Over the course of the past twenty years, I have filled the pulpit of several hundred churches in the United States. Those churches belong to more than 20 denominations, though most are Southern Baptist. During this twenty-year stretch, I cannot remember more than, say, 20 churches that were multi-racial. Although I rarely encountered churches that were overtly racist, increasingly I have come to recognize the monochrome racial uniformity of our churches as an obstacle to the gospel. What is true of our churches often is true also of our seminaries.
For the past twelve years, I have been a professor at Southeastern Baptist Theological Seminary, where I also currently serve as Provost. For better and for worse, our seminary reflects the Southern Baptist churches that created and support it (especially the churches in the South), and which populate its classrooms with budding ministers of the gospel. I am profoundly grateful for Southern Baptist churches and recognize the myriad ways in which they represent well God and his gospel. However, my love and appreciation for our network of churches causes me to reflect upon ways in which we do not yet reflect well God and his gospel, and one of those ways is racial unity and diversity.
Each semester when I sit on the platform for convocation and graduation, I notice the overwhelmingly white sea of faces. Similarly, when I preach in our churches, I am reminded that MLK’s famous statement still holds true: the Sunday hour of congregational worship does appear to be in many communities the most segregated hour of the week. This segregation appears as an odd anomaly in the midst of our broader American social and cultural context, where Anglos, African Americans, Hispanics, and Asian Americans live, work, and play alongside of one another. Each semester I pray that God would bless us by making our seminary a preview of his new creation kingdom in which all tribes, tongues, peoples, and nations will worship together.
As the faculty and administration at Southeastern we are working to make our seminary environment hospitable to non-Anglo students. We seek to teach to and for the concerns of non-Anglo students. Thus, I have been doing some reading toward that end. Among various books on race and racism, George Yancey’s Beyond Racial Gridlock: Embracing Mutual Responsibility stands out, providing a very helpful introductory treatment of racial unity from a Christian perspective. Yancey’s book was in fact so helpful that I decided to craft a five-part blog series on race and faith, of which this post is the first installment.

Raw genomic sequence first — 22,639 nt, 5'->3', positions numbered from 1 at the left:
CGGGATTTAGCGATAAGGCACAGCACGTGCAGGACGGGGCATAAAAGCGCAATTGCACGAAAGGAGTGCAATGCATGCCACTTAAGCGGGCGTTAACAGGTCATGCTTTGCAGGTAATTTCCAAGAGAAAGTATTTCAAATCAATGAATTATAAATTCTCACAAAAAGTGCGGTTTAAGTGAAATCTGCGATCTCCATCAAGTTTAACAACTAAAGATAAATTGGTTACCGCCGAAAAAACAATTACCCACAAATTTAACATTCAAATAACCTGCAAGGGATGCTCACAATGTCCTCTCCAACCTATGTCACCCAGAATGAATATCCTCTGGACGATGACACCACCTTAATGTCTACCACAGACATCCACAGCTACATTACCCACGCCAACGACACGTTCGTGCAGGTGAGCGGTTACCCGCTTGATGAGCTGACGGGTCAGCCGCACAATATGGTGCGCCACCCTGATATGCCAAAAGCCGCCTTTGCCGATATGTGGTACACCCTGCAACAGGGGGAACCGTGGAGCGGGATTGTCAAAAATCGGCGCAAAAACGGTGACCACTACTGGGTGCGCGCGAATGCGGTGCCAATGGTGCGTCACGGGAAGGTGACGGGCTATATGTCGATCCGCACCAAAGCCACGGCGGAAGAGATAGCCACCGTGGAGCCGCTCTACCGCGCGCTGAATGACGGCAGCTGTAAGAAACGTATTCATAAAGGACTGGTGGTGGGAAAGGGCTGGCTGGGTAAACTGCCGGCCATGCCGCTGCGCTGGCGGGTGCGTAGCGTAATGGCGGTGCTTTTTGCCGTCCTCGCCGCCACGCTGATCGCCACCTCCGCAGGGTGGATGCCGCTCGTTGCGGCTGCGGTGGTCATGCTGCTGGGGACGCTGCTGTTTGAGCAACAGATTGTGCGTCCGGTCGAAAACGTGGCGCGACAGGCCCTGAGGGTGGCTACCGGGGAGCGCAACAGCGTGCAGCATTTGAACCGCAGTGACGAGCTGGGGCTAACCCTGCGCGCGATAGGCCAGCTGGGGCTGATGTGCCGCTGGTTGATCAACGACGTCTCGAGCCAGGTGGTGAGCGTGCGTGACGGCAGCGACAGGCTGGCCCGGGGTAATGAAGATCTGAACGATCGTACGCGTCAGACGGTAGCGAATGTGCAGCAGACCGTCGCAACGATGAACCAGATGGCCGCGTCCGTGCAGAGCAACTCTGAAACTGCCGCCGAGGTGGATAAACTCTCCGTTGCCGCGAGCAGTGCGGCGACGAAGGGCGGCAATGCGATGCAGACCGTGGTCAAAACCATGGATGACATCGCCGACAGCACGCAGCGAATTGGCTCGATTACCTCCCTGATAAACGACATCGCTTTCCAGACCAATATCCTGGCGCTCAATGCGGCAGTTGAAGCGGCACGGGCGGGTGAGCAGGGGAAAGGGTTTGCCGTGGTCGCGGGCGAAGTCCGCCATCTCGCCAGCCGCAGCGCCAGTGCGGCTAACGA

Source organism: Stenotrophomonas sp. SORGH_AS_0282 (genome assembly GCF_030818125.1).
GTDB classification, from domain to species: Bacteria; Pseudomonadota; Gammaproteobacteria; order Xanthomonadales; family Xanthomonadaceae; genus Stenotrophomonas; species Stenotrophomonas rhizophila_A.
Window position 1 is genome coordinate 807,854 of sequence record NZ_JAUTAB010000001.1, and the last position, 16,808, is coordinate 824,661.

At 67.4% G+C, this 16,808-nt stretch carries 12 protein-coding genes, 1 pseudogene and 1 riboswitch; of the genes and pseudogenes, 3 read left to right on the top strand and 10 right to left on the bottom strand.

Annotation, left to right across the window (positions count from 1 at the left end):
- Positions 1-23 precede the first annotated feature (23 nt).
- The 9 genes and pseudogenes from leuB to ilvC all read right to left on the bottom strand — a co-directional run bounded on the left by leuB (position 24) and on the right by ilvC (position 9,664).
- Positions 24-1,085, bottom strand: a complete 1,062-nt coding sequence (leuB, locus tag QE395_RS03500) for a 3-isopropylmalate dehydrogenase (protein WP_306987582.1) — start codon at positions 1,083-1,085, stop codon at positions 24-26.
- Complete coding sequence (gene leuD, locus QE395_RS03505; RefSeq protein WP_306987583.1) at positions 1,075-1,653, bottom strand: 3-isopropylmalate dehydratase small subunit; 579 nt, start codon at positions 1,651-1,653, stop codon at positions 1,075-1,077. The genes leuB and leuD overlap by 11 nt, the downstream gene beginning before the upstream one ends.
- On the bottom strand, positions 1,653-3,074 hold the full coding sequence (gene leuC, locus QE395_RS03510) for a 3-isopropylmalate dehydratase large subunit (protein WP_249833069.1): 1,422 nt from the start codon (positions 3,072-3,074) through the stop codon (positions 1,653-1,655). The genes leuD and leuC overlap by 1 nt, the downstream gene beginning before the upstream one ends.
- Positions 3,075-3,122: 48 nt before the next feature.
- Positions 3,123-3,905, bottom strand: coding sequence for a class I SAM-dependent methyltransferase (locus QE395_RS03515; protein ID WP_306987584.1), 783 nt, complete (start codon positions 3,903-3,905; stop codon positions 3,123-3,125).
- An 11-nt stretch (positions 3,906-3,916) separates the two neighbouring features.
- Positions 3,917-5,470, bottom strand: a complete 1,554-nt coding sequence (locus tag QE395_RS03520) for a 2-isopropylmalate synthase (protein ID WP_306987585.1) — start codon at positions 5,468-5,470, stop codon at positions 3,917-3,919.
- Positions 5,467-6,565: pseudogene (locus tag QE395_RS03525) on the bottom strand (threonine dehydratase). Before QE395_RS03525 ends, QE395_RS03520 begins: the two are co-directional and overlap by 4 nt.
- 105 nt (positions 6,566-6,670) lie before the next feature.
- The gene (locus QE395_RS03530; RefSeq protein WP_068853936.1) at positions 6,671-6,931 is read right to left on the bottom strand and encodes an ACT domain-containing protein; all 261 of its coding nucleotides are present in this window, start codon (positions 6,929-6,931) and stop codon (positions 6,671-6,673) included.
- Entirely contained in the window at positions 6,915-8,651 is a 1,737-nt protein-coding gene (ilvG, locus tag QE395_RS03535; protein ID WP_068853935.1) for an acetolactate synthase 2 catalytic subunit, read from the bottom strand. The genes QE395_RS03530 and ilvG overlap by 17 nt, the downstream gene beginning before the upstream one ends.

Yancey argues that Americans in general, and Christians in particular, have not quite made the progress we might think we have in our battle with racism. Yancey argues that racial issues, not unlike life/death issues, are moral issues (11). However, while many evangelical Christians possess clear categories for conceptualizing and evaluating other moral issues (such as life/death issues; and can clearly articulate, for example, why abortion is immoral), Yancey argues that most Christians have not worked out moral categories or responses for racism. He writes, “My reading of secular and Christian literature on issues of race has not uncovered any unique stance on the part of the Christian church. When Christians write and speak about racial issues, they sound much like their secular counterparts. Instead of initiating our own solutions to the problem of racism, we merely copy the solutions offered by the rest of the world” (11).
Yancey recommends, however, that evangelicals more than most people should understand the doctrine fundamental to understanding racism—human depravity. “To understand how to best eliminate racism, I propose that we start with the Christian doctrine of human depravity. Secular solutions are incomplete because they ignore the reality of human depravity and our sin nature” (13). For this reason, Yancey devotes the first part of his book to describing and critiquing four secular solutions to racial gridlock. In the second part Yancey provides his own constructive Christian treatment of the issue. Yancey’s categories and arguments are helpful enough that they will form the backbone of the current blog series.
 George Yancey, Beyond Racial Gridlock: Embracing Mutual Responsibility (Downers Grove: IVP, 2006). Yancey is associate professor of sociology at the University of North Texas, and is an African-American.